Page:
Where once there was STEM, there is now STEAM! The classic subject areas of Science, Technology, Engineering and Mathematics have been joined in recent years by Art and design, as educators try to stimulate and encourage young minds to interweave the traditional learning subjects with art elements and practices, in an integrated approach. The imagination of learners can be sparked by giving them the freedom to apply creative thinking and design skills to STEM projects, leading to innovative thought and greater engagement with subjects that can sometimes be seen as intimidating.
In a project lasting over three years, artist Aleksandra Mir has combined art with a focus on Space and scientific discovery to stimulate thought, particularly in regard to satellites and human space flight. Aleksandra and a team of 25 young collaborators have created a 200 metre long hand-drawn Space Tapestry using marker pens on canvas, which reveals an episodic visual story of space travel. In addition, Mir interviewed sixteen professionals from the space industry and academia, as she sought to gain an understanding of the infinite universe (in which we are merely the tiniest dot) and the science that has allowed mankind to travel into Space. One of the sixteen interviewees was our very own Space Doctor, InnovaSpace Director Thais Russomano, who was happy to explain to Aleksandra about microgravity and the human physiology problems that can be caused by exposure to it. Dr. Russomano is no stranger to the world of the arts and firmly believes in the importance of promoting multidisciplinary learning, bringing together different but complementary sets of skills to enhance the learning experience. She believes that art most certainly has a role to play alongside the STEM subjects, reinforcing this idea in the Space & Design workshops she gives at Aalto University, Finland.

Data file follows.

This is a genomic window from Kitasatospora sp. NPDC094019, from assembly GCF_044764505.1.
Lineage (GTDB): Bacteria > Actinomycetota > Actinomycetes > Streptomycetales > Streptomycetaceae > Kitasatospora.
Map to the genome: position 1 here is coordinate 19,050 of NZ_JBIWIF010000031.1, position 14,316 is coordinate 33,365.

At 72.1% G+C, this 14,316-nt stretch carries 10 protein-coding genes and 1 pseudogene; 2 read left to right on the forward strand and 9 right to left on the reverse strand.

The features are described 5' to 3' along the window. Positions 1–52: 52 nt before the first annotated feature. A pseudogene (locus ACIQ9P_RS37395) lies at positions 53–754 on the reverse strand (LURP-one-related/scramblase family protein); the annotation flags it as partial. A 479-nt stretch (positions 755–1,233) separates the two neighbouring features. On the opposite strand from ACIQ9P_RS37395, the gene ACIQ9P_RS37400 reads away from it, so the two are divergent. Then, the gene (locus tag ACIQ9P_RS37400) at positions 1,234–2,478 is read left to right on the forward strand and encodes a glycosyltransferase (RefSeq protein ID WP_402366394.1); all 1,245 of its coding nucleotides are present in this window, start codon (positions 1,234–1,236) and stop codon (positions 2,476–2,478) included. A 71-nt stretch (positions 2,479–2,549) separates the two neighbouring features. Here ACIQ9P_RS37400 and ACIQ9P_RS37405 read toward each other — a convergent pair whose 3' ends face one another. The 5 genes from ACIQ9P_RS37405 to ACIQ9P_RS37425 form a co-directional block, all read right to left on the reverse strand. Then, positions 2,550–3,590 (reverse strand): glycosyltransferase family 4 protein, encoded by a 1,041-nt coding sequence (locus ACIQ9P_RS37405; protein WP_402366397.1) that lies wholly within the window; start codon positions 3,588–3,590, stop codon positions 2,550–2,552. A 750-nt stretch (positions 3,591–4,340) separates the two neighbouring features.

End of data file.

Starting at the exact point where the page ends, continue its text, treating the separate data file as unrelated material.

Space Tapestry is currently on exhibition for free at two venues in the UK: Tate Liverpool until 15th October 2017; and Modern Art Oxford until 12th November 2017. The book entitled, Can't Stop Thinking About the Future, is available to purchase from Strange Attractor in the UK and MIT Press in the US.
Blog written by Mary Upritchard